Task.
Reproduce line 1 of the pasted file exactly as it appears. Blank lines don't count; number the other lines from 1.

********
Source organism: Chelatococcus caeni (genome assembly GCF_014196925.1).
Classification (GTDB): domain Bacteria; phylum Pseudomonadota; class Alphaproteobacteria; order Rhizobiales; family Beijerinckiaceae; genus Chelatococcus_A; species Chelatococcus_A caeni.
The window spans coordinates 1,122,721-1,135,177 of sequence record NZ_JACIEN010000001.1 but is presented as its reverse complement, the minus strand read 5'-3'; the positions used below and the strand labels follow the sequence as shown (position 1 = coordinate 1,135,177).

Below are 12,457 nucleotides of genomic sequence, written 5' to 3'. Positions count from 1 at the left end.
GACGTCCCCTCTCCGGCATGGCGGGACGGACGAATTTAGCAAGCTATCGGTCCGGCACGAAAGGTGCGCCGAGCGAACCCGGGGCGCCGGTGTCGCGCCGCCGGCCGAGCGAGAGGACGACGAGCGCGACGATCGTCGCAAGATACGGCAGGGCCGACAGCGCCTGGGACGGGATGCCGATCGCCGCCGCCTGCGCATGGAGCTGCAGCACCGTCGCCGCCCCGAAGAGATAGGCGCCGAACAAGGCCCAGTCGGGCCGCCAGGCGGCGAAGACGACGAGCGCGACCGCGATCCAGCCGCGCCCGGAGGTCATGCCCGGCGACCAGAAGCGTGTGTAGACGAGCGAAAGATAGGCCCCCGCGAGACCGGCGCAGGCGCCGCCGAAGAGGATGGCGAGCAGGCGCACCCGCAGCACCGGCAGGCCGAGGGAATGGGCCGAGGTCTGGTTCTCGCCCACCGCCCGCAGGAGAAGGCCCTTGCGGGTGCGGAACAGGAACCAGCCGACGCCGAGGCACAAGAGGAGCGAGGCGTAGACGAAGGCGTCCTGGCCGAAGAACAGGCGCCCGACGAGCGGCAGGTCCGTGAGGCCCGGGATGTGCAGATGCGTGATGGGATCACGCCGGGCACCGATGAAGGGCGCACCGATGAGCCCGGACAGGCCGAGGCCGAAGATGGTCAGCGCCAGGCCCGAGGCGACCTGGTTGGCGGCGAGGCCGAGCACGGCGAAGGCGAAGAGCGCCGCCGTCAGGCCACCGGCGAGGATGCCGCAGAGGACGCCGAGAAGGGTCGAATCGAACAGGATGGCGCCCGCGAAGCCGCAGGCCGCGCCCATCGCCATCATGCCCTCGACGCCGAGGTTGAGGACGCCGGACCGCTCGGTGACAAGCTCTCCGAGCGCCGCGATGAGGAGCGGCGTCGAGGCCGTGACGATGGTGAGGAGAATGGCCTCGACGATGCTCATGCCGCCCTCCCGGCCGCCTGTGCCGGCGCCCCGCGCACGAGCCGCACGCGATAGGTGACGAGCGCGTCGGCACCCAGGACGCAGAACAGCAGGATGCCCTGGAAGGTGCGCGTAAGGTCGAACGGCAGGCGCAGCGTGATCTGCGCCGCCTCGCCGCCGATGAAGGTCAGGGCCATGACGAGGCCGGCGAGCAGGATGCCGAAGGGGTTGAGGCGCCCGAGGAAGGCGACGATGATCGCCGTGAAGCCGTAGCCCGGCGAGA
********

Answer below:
Source organism: Chelatococcus caeni (genome assembly GCF_014196925.1).